Feeding the Anaerobic Equine Athlete

How do you build a nutritional program that supports your high-­intensity equine athlete? Three experts share their advice.
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Feeding the Anaerobic Equine Athlete
Horses must consume enough energy to sustain high-intensity workouts and be successful in their disciplines. | Photo: iStock

At the National Cutting Horse Association World Championship Futurity, the final seconds of competition can determine the champion. The winning horse stays with the last cow, preventing it from returning to the herd. Another horse loses its last cow just before the buzzer sounds, only to go home without placing. In many cases, the latter horse has simply run out of gas, says Karen Davison, PhD, an equine nutritionist and director of equine technical solutions for Purina Animal Nutrition, in Gray Summit, Missouri.

“Both horses are incredibly talented elite athletes,” she says. “One just didn’t have enough energy to sustain the high-intensity workout and make that final big move to hold the cow.”

Nutrition in the form of fats and carbohydrates (sugars, starches) is the fuel that sustains performance. However, the body uses these energy sources differently depending on a workout’s duration and intensity. Take aerobic exercise, for instance: During this longer-lasting, lower-intensity work such as endurance riding, the muscle tissues use oxygen to convert fat into energy. During the short bursts of high-intensity training that characterize anaerobic exercise, on the other hand, muscles don’t need oxygen to convert stored sugars into energy. Barrel racers, jumpers, racehorses, and rodeo horses that work hard for a few seconds to about 2 minutes typically fit this description, says Brian D. Nielsen, PhD, PAS, Dipl. ACAN, professor of equine exercise physiology at Michigan State University, in East Lansing.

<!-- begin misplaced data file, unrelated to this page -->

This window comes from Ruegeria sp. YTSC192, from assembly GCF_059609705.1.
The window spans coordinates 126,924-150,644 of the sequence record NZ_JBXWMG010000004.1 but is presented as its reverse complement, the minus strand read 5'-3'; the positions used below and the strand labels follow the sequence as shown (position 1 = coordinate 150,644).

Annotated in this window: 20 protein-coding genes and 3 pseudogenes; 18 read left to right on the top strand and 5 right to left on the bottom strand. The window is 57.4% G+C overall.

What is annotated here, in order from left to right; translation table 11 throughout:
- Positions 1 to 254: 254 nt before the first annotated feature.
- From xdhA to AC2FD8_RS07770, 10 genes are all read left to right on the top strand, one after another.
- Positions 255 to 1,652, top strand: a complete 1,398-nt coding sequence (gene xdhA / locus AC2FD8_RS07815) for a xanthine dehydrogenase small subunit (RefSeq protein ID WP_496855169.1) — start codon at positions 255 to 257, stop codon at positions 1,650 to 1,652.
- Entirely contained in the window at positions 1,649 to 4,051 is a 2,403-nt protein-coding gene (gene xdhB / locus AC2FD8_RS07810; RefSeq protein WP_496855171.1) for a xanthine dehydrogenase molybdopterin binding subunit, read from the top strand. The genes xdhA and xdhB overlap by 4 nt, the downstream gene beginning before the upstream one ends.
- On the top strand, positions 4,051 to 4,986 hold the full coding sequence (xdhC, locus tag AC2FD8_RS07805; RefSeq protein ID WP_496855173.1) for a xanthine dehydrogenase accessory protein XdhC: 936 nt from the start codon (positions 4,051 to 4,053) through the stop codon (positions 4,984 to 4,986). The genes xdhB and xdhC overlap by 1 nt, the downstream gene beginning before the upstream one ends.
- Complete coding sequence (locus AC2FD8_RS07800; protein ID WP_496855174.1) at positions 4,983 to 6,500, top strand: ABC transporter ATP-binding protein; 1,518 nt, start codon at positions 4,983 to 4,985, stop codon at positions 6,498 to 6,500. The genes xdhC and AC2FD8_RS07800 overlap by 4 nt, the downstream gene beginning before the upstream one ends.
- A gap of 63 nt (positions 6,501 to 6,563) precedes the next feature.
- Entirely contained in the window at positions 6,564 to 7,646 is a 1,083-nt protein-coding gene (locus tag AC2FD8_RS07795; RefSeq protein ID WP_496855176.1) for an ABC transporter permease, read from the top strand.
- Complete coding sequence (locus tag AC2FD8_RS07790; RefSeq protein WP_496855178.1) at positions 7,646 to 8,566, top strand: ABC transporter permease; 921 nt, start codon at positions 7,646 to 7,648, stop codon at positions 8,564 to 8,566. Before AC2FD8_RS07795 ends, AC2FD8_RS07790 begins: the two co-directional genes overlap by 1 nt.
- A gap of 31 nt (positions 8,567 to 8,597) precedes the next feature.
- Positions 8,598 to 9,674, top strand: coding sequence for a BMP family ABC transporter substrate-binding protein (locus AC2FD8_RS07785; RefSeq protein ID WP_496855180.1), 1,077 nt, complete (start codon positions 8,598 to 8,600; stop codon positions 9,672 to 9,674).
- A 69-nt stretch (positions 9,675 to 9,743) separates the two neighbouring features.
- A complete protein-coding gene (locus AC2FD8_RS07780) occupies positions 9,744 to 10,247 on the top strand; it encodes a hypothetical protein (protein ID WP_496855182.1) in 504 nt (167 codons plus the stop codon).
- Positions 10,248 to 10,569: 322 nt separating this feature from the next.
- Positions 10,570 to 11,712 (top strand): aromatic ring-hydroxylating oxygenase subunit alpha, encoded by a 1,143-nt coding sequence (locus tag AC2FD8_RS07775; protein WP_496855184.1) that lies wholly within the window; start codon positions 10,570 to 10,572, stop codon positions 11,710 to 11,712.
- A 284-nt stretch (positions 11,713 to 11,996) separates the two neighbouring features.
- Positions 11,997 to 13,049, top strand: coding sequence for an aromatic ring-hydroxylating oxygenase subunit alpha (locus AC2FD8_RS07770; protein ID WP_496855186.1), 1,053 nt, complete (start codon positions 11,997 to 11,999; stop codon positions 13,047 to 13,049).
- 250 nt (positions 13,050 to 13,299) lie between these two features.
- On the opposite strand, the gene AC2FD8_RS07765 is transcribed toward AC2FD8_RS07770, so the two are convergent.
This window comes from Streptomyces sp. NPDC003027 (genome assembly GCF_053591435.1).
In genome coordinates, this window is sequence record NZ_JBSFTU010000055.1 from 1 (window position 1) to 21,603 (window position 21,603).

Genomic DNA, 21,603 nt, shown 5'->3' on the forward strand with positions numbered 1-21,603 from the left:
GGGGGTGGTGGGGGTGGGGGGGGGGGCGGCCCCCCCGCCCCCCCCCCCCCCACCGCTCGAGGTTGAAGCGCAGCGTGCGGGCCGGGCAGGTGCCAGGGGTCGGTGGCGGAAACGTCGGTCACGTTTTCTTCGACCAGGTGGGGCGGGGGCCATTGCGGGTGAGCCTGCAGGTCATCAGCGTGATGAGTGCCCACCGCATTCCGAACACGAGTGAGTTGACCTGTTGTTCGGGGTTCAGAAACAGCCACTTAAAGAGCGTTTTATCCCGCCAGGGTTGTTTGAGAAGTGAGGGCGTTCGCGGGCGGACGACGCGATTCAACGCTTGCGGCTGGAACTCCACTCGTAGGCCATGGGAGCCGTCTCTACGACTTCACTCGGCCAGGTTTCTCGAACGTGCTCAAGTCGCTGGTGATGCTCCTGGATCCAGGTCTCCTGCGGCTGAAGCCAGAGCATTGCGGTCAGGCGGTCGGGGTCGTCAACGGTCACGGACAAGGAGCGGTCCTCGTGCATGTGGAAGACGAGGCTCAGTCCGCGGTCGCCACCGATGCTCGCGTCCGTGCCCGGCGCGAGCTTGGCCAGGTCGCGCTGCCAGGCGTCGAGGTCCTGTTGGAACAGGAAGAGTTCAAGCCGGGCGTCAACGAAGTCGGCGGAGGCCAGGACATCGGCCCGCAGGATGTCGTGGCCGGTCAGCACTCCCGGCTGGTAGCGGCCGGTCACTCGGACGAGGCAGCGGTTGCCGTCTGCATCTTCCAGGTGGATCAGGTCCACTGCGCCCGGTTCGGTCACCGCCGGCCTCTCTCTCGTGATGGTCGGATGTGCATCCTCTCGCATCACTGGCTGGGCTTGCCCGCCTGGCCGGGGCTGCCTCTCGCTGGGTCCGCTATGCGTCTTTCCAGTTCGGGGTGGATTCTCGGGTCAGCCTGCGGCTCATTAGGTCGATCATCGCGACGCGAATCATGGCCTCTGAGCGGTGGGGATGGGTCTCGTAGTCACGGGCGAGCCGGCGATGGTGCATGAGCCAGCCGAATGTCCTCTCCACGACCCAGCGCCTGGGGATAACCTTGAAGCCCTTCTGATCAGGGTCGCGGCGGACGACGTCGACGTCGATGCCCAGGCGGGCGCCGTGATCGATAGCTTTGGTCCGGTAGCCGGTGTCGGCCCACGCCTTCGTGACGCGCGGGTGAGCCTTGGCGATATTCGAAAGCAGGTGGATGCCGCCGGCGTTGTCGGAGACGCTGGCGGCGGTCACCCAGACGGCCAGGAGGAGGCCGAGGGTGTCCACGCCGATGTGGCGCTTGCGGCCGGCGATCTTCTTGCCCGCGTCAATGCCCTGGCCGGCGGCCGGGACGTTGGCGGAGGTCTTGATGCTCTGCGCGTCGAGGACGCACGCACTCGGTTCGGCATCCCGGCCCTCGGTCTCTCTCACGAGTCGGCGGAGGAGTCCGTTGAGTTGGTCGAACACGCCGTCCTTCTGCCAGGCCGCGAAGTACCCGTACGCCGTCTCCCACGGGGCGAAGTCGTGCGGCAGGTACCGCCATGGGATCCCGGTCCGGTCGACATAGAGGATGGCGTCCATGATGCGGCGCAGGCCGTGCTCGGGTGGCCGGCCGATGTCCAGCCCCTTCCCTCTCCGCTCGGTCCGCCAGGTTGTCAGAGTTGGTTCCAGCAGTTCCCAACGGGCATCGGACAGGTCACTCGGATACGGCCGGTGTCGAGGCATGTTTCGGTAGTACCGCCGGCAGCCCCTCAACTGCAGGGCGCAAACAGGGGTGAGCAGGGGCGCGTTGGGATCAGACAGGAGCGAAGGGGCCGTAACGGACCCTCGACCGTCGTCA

“People tend to think their horse is working either anaerobically or aerobically,” says Clair Thunes PhD, an equine nutrition consultant and owner of Summit Equine Nutrition, in Gilbert, Arizona. “The horse’s muscles are actually doing both at the same time.”

Muscles are made up of many fibers. The number of fibers working aerobically versus anaerobically varies depending on how hard the horse is working, his fitness level, breed, and genetics. With all those variables, how do you build a nutritional program that supports your high-­intensity equine athlete? Davison, Nielsen, and Thunes share their advice.

What’s on the Menu?

Indeed, equine athletes, regardless of the type, need energy to perform. While horses never work exclusively in aerobic or anaerobic mode, the intensity and duration of the exercise determines which mode they predominately work in. The diet must supply the right combination of fuel sources to best support the work. During lower-intensity, longer duration exercise, the body burns more stored fat. Dietary fats such as vegetable oils, rice bran, and oil seeds and fibers from forages, beet pulp, and soy hulls support these stores. As workout intensity increases, the body shifts to burning more anaerobic fuels, which come primarily from soluble carbohydrates, starches, and sugars, supplied mostly by grains.

“The harder and more repetitive work a horse does, the more they need these nutrients in their diet,” Davison says.

Researchers have proven that starches can aggravate muscle conditions such as tying-up caused by polysaccharide storage myopathy. And scientists have linked dietary sugar and starch with colic, laminitis, obesity, and insulin resistance (IR, a reduction in sensitivity to insulin that makes it harder for the fat, muscle, and liver cells to transport glucose—­sugar—out of the bloodstream and store it as glycogen, a fuel source). But starch has an important place in a horse’s diet, especially a high-performance horse engaged in short bursts of high-intensity, anaerobic activity.